Many of the nationally known African-American leaders that Rev. Nash brought to Buffalo were house guests at 36 Nash Street. Some of the important unwritten events in the history of Buffalo's African-American community were probably first conceptualized, discussed, and set in motion in the Nash home at 36 Nash Street. (Papers from the Nash collections will certainly confirm such assumptions).
In October, 1999, a delegation of members of the Michigan Street Preservation Corporation were taken on a tour of the inside of the former Nash home by Bishop William Henderson. Jesse Nash, Jr., owner of the house, had allowed Bishop Henderson to occupy the bottom floor of the Nash home since the late 1980s when the elderly Mrs. Frances J. Nash gave up residence. Members of the Michigan Street Preservation group were keenly aware of the historic significance of the Nash home, but they were not prepared for what they found inside the house.
When the Michigan Street Preservation group walked into Rev. Nash's personal quarters and study, it was as though they had entered a time capsule, a time capsule that had been left by Rev. Nash himself. The furniture, typewriter, desk, victrola, and other furnishings were in good condition. His letters, papers, and books seemed undisturbed since their last use by Rev. Nash. The upstairs was a virtual museum of African-American home furnishings from the pre-WWII era. It was apparent that Mrs. Nash did not disturb the contents in her husband's “space” following his death. Bishop Henderson also kept that part of the house closed off and undisturbed after he moved in.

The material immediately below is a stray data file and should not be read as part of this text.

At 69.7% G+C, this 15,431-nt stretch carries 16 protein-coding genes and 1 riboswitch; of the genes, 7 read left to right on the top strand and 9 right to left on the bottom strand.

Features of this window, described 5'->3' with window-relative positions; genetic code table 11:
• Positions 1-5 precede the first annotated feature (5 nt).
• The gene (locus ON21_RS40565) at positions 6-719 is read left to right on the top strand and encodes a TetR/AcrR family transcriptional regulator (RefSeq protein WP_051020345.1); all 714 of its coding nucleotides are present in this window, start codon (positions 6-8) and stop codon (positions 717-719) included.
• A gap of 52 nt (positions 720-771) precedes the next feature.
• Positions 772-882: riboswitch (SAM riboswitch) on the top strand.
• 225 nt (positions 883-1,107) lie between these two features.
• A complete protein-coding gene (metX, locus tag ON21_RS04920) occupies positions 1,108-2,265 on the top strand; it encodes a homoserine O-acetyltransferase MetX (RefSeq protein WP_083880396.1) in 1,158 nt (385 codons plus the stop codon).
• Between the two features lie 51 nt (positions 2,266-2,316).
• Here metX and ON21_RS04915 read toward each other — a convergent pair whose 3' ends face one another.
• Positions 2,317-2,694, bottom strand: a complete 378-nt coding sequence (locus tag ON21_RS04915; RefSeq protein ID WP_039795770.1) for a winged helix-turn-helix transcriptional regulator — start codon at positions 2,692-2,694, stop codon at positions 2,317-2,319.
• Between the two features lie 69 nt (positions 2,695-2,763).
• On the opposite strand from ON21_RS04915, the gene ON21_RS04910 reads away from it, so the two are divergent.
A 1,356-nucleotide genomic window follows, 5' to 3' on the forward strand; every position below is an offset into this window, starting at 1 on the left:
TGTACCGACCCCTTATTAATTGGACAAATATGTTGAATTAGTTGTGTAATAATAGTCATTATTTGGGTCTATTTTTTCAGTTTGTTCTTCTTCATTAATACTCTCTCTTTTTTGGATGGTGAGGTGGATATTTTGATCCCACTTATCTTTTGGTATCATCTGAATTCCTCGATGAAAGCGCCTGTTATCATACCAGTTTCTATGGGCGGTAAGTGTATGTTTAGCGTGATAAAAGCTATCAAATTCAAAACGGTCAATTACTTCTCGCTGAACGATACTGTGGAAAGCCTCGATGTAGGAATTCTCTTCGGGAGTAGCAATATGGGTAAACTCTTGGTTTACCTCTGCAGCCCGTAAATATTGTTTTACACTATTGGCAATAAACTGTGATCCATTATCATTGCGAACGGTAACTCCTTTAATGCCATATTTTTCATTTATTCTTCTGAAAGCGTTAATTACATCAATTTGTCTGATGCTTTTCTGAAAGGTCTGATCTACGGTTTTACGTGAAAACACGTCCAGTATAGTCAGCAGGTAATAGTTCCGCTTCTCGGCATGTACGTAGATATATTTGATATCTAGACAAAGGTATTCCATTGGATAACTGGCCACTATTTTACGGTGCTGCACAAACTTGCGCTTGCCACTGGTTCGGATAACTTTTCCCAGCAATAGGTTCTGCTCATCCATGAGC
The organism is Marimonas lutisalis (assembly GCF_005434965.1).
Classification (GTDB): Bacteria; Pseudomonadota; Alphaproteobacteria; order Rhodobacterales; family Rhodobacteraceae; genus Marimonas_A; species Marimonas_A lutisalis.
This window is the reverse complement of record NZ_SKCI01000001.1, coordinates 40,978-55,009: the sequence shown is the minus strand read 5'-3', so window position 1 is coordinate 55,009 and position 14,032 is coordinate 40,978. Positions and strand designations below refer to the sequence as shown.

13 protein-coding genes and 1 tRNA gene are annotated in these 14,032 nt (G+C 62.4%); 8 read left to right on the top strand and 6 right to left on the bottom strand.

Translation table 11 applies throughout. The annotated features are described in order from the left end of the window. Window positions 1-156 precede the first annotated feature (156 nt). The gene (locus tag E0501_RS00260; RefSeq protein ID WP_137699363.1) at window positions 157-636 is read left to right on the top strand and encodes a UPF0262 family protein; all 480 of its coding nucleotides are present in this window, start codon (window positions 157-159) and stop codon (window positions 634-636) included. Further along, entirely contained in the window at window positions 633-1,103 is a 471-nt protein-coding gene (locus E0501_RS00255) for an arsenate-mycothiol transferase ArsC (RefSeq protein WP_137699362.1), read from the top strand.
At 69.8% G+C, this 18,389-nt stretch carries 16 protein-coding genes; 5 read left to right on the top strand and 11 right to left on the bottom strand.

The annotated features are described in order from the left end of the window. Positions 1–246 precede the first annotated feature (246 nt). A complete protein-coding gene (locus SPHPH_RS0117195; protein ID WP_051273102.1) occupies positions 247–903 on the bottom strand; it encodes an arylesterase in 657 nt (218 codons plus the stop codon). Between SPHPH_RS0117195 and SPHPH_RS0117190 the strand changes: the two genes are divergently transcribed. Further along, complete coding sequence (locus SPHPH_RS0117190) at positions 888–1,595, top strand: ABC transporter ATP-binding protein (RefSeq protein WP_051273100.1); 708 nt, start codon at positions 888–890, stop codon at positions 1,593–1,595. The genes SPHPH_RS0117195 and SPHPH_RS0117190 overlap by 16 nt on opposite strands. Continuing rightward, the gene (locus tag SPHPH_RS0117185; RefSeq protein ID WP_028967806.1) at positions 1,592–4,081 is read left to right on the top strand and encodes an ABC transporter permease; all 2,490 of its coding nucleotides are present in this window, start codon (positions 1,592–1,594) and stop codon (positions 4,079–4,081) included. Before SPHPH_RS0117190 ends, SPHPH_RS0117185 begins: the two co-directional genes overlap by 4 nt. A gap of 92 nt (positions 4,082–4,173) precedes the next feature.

Later the Michigan Street Preservation tour group would discuss their feelings and thinking at the moment of discovery. Even without communicating with each other, they had all reached the same conclusion. That is, that the Nash Home was a community treasure, a time capsule, and a potential community museum that should be restored, protected, and shared with the larger society. The Home and its contents was a valuable piece of the 20th century history of the Buffalo African-American community.
During the weeks following the aforementioned discoveries at the Nash Home, the Michigan Street Preservation Corporation consulted with numerous authorities, including representatives from the Buffalo-Erie County Historical Society, Ted Lownie (an architect who specializes in restoring and preserving historic properties), legal advisors from Kavinoky & Cook LLP, and community leaders about steps to be taken in preserving the Nash Papers, restoring the Nash House and opening it to the public as a community museum and education facility.